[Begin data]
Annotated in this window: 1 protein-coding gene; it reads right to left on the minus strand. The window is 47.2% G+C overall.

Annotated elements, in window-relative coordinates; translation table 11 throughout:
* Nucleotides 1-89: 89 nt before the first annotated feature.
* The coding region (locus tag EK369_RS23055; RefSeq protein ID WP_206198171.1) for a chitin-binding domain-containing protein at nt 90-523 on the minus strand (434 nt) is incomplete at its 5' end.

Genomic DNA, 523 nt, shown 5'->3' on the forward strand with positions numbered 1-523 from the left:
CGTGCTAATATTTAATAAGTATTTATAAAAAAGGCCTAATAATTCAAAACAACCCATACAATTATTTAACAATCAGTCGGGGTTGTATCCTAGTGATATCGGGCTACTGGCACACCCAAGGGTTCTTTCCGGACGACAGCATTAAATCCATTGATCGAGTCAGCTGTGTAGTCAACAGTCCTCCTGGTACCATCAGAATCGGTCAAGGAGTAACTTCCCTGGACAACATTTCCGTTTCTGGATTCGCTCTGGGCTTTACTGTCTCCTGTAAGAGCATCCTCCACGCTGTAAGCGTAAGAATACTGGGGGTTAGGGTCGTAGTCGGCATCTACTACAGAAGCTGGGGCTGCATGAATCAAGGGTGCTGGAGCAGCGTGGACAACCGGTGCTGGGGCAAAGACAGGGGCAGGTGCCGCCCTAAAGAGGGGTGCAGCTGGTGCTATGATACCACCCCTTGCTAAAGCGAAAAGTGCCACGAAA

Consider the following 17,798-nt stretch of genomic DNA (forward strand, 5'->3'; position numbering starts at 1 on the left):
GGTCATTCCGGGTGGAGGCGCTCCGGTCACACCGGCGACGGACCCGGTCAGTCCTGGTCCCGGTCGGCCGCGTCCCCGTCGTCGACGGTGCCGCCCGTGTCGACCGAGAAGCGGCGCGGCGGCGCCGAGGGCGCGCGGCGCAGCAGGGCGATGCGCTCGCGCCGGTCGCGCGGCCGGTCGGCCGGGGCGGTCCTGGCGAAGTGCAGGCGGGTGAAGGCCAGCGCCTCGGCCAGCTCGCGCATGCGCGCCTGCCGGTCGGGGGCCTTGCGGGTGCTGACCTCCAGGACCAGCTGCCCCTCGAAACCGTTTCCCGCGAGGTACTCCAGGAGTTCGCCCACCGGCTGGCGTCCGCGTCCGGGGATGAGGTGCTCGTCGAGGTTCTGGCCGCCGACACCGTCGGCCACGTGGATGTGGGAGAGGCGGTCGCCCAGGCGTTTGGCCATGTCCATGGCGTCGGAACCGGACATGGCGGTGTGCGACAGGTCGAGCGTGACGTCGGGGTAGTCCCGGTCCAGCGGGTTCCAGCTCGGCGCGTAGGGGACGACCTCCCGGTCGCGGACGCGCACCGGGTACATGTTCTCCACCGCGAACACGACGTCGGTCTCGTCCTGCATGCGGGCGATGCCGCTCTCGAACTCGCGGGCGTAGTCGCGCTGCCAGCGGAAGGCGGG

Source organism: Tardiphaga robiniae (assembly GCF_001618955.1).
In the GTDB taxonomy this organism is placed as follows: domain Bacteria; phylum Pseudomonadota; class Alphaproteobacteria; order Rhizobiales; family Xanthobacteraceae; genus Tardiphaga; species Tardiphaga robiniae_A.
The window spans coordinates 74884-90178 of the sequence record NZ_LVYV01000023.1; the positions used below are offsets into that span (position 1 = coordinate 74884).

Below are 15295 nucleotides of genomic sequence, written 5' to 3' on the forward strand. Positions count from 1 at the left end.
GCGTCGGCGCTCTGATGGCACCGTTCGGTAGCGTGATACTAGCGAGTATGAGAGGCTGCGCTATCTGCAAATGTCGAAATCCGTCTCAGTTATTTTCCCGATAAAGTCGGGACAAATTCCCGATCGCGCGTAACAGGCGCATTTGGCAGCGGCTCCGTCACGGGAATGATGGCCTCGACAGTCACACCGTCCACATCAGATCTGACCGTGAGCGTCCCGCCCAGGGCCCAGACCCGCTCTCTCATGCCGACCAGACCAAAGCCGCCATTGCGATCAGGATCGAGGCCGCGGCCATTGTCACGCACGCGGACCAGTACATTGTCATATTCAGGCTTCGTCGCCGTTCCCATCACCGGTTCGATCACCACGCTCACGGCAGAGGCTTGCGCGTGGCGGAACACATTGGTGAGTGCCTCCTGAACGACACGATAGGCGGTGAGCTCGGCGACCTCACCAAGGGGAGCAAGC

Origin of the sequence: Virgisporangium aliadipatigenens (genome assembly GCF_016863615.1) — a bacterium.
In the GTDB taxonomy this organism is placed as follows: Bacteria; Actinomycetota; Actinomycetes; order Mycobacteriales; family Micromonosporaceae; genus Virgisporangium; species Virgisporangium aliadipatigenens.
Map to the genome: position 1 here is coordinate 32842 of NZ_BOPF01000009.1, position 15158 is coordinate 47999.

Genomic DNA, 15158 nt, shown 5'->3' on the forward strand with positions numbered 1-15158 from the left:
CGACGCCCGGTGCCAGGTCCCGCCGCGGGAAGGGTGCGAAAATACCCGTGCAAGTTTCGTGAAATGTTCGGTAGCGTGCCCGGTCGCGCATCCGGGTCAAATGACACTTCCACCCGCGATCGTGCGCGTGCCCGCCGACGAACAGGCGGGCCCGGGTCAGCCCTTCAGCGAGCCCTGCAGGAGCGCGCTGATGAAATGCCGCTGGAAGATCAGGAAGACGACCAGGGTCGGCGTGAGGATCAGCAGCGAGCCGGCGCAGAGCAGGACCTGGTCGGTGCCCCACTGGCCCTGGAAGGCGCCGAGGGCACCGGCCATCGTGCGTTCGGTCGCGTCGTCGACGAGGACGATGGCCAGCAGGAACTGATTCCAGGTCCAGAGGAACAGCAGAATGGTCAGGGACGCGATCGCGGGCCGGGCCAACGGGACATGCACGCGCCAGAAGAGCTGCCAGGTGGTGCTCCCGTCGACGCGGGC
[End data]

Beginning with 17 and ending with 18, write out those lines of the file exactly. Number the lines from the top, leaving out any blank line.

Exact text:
Genomic DNA, 15158 nt, shown 5'->3' on the forward strand with positions numbered 1-15158 from the left:
CGACGCCCGGTGCCAGGTCCCGCCGCGGGAAGGGTGCGAAAATACCCGTGCAAGTTTCGTGAAATGTTCGGTAGCGTGCCCGGTCGCGCATCCGGGTCAAATGACACTTCCACCCGCGATCGTGCGCGTGCCCGCCGACGAACAGGCGGGCCCGGGTCAGCCCTTCAGCGAGCCCTGCAGGAGCGCGCTGATGAAATGCCGCTGGAAGATCAGGAAGACGACCAGGGTCGGCGTGAGGATCAGCAGCGAGCCGGCGCAGAGCAGGACCTGGTCGGTGCCCCACTGGCCCTGGAAGGCGCCGAGGGCACCGGCCATCGTGCGTTCGGTCGCGTCGTCGACGAGGACGATGGCCAGCAGGAACTGATTCCAGGTCCAGAGGAACAGCAGAATGGTCAGGGACGCGATCGCGGGCCGGGCCAACGGGACATGCACGCGCCAGAAGAGCTGCCAGGTGGTGCTCCCGTCGACGCGGGC